The 18 Best Conifers for Landscaping That's Beautiful All Year Long

Dawn Redwood
Photo: Annie Schlechter

When you think of conifers, what probably comes to mind is a Christmas tree or tall pine. Yet these cone-bearing plants come in all sorts of shapes, sizes, and colors. Use our guide to the best choices to provide year-round beauty and structure to your landscape.

01 of 18

Silver Korean Fir

Fir Tree
Justin Hancock

A sure standout in the landscape, silver Korean fir features short, tightly packed needles with white undersides. The soft needles also curl toward the stem, giving the tree a decidedly flocked appearance year-round. This fir develops a classic, pyramidal Christmas-tree shape as it grows.

Name: Abies koreana 'Horstmann's Silberlocke'

Growing Conditions: Full sun and moist, well-drained soil

Size: To 30 feet tall

Zones: 5–8

02 of 18

Weeping White Pine

Weeping White Pine
Kritsada Panichgul

A truly graceful tree, weeping white pine looks like a waterfall of long, blue-green needles. It's especially effective grown over a sturdy arbor or other structure, where it will create a curtain effect. It's a widely adaptable tree native to parts of North America.

Name: Pinus strobus 'Pendula'

Growing Conditions: Full sun and moist, well-drained soil

Size: As tall as it's supported. When unsupported, it grows like a groundcover

Zones: 4-9

Buy It: Weeping Eastern Pine ($40, Kigi Nursery)

03 of 18

Dwarf Blue Spruce

Dwarf Blue Spruce
Justin Hancock

Loved for its beautiful silvery-blue color, dwarf blue spruce is a good choice for small-space landscapes. Many selections reach no more than eight feet tall and take a long time to reach their mature size.

Name: Picea pungens 'Montgomery'

Growing Conditions: Full sun and well-drained soil

Size: Varieties can grow as tall as 10 feet

Zones: 3–8

Buy It: Blue Wonder Spruce Tree ($40, Fast Growing Trees)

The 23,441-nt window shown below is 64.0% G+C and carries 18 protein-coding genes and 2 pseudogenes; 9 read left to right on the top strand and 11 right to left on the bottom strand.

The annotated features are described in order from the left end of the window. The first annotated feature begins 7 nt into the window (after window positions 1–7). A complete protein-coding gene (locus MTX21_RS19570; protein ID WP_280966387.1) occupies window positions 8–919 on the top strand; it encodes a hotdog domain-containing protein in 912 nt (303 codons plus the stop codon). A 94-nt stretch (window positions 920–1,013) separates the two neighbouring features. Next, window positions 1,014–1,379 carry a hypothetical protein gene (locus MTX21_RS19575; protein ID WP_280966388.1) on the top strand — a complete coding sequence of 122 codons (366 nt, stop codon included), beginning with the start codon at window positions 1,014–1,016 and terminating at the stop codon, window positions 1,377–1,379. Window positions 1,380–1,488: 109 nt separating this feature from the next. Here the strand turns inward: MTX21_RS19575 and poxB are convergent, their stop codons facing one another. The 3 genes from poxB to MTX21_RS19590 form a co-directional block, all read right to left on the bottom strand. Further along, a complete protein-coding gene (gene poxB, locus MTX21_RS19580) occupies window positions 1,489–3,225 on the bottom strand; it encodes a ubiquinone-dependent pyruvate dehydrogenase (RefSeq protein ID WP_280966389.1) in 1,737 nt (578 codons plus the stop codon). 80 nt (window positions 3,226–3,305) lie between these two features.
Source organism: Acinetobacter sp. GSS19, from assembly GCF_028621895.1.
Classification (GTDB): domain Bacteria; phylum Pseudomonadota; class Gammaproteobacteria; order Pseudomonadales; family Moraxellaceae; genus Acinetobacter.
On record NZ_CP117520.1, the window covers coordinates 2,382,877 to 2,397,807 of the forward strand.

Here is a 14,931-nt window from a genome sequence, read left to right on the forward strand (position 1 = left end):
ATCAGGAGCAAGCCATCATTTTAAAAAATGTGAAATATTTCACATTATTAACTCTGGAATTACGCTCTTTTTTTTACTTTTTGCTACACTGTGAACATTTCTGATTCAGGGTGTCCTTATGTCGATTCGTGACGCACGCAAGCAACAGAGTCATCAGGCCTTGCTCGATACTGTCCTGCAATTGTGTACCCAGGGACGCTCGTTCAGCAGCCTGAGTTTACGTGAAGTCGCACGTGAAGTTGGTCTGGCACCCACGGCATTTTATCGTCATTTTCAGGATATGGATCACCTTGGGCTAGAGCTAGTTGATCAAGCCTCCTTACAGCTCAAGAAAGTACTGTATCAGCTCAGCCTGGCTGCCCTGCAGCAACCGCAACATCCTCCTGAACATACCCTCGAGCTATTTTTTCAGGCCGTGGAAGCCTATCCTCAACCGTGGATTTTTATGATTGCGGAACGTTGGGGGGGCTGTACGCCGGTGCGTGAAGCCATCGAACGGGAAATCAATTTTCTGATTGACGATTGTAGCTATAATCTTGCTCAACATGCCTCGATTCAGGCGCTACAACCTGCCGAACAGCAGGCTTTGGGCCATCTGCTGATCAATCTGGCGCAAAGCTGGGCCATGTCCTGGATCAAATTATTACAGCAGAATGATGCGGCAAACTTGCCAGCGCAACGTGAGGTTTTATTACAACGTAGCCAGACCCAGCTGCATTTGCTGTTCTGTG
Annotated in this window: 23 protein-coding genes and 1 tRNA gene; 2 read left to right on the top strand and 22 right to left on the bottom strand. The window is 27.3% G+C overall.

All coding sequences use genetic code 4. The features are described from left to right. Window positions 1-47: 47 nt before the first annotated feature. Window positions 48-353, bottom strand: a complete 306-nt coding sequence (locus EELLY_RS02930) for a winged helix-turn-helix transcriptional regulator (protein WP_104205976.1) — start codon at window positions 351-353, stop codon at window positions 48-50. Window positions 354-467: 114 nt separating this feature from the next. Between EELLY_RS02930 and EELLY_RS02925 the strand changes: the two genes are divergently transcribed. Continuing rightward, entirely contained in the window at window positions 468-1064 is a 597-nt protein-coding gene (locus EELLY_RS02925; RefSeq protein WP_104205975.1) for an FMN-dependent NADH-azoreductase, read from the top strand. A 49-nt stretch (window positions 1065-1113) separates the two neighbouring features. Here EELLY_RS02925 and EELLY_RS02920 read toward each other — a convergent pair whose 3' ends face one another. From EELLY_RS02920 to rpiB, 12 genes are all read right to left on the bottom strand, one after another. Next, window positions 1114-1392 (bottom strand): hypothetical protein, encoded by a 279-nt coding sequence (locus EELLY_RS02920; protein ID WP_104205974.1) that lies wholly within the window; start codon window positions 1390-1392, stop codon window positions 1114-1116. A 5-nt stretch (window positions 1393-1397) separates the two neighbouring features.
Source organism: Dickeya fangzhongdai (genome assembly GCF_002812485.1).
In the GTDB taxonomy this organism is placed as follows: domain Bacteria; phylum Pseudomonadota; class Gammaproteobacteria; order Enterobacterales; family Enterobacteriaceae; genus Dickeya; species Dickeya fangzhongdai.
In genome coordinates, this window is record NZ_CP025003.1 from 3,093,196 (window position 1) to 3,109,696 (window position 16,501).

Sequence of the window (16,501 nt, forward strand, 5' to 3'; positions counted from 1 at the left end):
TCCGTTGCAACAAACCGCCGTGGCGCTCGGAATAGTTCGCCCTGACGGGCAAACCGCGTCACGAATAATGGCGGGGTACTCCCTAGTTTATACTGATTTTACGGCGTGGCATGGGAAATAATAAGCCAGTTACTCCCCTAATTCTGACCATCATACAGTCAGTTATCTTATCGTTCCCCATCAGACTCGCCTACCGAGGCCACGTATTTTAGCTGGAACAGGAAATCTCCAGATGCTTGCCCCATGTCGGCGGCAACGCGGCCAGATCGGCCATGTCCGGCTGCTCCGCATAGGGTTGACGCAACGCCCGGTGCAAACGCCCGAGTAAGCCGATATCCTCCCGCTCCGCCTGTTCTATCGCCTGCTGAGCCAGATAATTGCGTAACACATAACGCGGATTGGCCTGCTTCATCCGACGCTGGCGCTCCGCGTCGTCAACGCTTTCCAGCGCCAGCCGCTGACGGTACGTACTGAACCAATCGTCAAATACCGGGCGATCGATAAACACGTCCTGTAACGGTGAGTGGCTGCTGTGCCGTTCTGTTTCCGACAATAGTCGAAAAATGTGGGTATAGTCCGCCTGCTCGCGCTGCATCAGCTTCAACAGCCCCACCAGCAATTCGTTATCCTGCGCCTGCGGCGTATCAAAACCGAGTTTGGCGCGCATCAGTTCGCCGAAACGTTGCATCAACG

04 of 18

Japanese Umbrella Pine

Japanese Umbrella Pine
Justin Hancock

A pine look-alike, this striking evergreen tree has shiny, stiff, dark green needles arranged in little tufts, called whorls, that resemble the ribs of an umbrella. The effect gives the entire tree a distinctive texture. It's an uncommon choice to add a slightly different look to the landscape, and it can be used to create bonsai.

Name: Sciadopitys verticillata

Growing Conditions: Full sun and moist, well-drained soil

Size: Varieties can grow up to 30 feet tall

Zones: 4–8

05 of 18

Contorted White Pine

Contorted Pine
Justin Hancock

One of the most eye-catching evergreen trees in the landscape, contorted white pine features twisted branches and needles. It grows relatively quickly, reaching about 12 feet over its first decade.

Name: Pinus strobus 'Contorta' or 'Torulosa'

Growing Conditions: Full sun to part shade and well-drained soil

Size: To 40 feet or more

Zones: 3–9

Buy It: Pinus strobus 'Torulosa' ($50, Kigi Nursery)

06 of 18

Golden Korean Fir

Golden Korean Fir
Justin Hancock

Most conifers have a golden-hued variety that's an either love-it or leave-it proposition. Golden Korean fir is a standout among these varieties. It offers decidedly greenish-yellow needles in the spring, but they slowly fade to green by winter. The tree's sunny coloring contrasts beautifully with its purplish cones.

Name: Abies koreana 'Aurea'

Growing Conditions: Full sun and moist, well-drained soil

Size: To 30 feet tall

Zones: 5–8

07 of 18

Bristlecone Pine

Bristlecone Pine
Justin Hancock

Known for its exceptionally long life, a bristlecone pine can live for hundreds of years in the wild. However, in cultivated landscapes, they are more likely to last less than a century. This slow-growing North American native has blue-green needles with flecks of white resin, a feature no other pine has. As the name implies, its cones are prickly.

Name: Pinus aristata

Growing Conditions: Full sun and well-drained soil

Size: 30 feet or more

Zones: 3–8

08 of 18

Dwarf Alberta Spruce

Dwarf Alberta Spruce
Jon Jensen

A favorite for its dense growth, small needles, compact size, and nearly perfect cone-shape habit, dwarf Alberta spruce is widely and easily grown. It's native to areas of North America.

Name: Picea glauca var. albertiana 'Conica'

Growing Conditions: Full sun and moist, well-drained soil

Size: Varieties can grow up to 20 feet tall

Zones: 3–6

09 of 18

Mugo Pine

Mugo Pine
Justin Hancock

There are hundreds of mugo pine varieties. Most offer rich, deep-green needles that look lush all year and have a compact, mounded shape, which easily fits into landscapes of all sizes.

Name: Pinus mugo

Growing Conditions: Full sun and well-drained soil

Size: Varieties can grow as tall as 10 feet

Zones: 3–7

10 of 18

Japanese White Pine

Japanese White Pine
Peter Krumhardt